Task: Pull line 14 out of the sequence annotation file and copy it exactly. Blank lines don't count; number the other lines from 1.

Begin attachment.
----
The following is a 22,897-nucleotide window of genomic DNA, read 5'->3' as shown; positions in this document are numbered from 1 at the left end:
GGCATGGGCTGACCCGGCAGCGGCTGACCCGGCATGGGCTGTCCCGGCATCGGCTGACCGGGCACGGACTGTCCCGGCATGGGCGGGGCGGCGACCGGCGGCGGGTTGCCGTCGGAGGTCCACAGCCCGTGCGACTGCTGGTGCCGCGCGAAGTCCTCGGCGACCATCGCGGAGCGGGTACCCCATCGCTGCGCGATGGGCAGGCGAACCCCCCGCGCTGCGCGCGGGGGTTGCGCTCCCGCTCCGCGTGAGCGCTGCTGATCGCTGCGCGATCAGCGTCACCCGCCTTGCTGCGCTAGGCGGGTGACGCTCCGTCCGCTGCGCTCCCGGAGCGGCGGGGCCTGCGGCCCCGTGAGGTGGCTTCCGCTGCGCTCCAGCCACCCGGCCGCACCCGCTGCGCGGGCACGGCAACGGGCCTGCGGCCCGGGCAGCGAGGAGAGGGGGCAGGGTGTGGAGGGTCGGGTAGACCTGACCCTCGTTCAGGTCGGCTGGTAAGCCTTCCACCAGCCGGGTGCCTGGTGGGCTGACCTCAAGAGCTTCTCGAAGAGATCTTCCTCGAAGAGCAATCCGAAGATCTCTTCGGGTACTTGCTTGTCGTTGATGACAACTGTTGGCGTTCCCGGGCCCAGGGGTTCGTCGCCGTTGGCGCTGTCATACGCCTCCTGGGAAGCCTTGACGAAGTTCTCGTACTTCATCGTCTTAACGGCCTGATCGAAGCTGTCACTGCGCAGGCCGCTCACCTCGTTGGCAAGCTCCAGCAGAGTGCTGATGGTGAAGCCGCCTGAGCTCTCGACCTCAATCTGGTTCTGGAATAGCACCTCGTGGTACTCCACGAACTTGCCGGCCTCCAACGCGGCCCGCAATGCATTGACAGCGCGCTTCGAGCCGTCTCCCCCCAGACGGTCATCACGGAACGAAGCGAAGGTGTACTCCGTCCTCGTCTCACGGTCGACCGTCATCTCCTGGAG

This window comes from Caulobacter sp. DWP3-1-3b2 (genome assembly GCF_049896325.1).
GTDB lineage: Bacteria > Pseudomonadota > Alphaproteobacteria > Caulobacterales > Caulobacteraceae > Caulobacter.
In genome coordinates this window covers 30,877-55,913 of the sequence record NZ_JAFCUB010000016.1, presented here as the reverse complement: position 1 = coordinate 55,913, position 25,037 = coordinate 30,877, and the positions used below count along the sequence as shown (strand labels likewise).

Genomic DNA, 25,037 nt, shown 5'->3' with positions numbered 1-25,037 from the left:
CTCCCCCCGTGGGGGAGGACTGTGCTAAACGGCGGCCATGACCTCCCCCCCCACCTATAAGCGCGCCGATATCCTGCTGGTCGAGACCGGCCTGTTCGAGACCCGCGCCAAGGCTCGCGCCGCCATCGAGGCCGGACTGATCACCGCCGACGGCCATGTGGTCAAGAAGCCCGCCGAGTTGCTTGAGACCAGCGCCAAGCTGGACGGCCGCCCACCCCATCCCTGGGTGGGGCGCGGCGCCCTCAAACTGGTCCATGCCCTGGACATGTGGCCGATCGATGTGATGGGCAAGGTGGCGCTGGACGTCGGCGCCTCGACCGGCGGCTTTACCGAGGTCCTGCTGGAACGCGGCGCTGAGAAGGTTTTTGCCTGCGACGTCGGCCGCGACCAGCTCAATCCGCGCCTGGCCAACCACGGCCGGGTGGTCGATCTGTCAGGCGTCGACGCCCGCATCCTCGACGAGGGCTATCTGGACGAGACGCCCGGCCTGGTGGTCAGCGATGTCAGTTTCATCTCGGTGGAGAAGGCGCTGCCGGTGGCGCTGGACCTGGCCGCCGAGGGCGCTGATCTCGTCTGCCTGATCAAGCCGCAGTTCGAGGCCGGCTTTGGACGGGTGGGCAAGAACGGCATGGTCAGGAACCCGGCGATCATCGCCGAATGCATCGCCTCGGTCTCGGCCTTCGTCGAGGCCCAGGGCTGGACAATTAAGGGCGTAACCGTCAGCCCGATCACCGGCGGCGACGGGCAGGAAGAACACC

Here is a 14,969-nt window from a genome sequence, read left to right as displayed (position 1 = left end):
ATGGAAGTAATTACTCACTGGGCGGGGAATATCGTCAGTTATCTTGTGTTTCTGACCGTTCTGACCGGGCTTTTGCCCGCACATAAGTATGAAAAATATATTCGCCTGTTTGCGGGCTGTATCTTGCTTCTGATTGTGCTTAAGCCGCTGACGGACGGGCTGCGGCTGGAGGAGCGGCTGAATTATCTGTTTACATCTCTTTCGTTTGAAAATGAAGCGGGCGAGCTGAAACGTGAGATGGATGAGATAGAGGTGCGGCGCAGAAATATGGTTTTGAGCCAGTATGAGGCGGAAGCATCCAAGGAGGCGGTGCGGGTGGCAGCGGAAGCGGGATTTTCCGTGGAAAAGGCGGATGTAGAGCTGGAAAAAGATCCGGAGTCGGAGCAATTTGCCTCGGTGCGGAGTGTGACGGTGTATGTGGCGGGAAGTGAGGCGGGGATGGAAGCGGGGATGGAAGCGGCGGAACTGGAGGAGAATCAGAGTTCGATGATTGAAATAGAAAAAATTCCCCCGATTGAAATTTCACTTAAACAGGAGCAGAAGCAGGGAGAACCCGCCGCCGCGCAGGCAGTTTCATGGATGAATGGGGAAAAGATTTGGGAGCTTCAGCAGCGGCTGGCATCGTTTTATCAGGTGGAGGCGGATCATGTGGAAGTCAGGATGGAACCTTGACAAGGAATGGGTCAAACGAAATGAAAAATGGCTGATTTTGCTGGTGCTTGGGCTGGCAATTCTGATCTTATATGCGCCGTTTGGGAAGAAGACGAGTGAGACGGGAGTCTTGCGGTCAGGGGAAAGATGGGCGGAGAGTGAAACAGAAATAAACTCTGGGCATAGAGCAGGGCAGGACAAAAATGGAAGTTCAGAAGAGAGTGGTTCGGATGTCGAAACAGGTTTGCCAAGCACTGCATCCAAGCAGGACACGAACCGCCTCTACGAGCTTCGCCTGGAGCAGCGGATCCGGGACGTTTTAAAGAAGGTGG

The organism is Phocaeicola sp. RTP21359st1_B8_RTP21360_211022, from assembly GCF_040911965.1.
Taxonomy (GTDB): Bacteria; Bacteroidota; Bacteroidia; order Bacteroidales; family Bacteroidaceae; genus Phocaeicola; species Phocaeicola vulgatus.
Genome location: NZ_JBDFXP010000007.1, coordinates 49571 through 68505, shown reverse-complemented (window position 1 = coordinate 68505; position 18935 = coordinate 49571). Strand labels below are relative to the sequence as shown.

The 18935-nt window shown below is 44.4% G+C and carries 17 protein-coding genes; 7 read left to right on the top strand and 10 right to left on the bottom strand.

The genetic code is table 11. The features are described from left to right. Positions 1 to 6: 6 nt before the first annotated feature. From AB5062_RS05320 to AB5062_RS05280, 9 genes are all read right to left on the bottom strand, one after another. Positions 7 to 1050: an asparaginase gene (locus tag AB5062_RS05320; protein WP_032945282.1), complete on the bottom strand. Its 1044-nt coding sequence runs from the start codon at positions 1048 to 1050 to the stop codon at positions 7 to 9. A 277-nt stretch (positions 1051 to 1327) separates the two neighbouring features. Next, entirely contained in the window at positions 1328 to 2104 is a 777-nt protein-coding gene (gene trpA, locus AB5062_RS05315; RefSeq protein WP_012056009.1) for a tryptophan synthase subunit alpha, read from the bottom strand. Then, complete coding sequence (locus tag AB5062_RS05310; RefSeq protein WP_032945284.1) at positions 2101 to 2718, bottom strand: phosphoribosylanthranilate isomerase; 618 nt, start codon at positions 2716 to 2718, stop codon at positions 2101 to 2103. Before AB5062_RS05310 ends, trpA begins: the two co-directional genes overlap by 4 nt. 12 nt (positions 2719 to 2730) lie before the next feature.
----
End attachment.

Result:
The genetic code is table 11. The features are described from left to right. Positions 1 to 6: 6 nt before the first annotated feature. From AB5062_RS05320 to AB5062_RS05280, 9 genes are all read right to left on the bottom strand, one after another. Positions 7 to 1050: an asparaginase gene (locus tag AB5062_RS05320; protein WP_032945282.1), complete on the bottom strand. Its 1044-nt coding sequence runs from the start codon at positions 1048 to 1050 to the stop codon at positions 7 to 9. A 277-nt stretch (positions 1051 to 1327) separates the two neighbouring features. Next, entirely contained in the window at positions 1328 to 2104 is a 777-nt protein-coding gene (gene trpA, locus AB5062_RS05315; RefSeq protein WP_012056009.1) for a tryptophan synthase subunit alpha, read from the bottom strand. Then, complete coding sequence (locus tag AB5062_RS05310; RefSeq protein WP_032945284.1) at positions 2101 to 2718, bottom strand: phosphoribosylanthranilate isomerase; 618 nt, start codon at positions 2716 to 2718, stop codon at positions 2101 to 2103. Before AB5062_RS05310 ends, trpA begins: the two co-directional genes overlap by 4 nt. 12 nt (positions 2719 to 2730) lie before the next feature.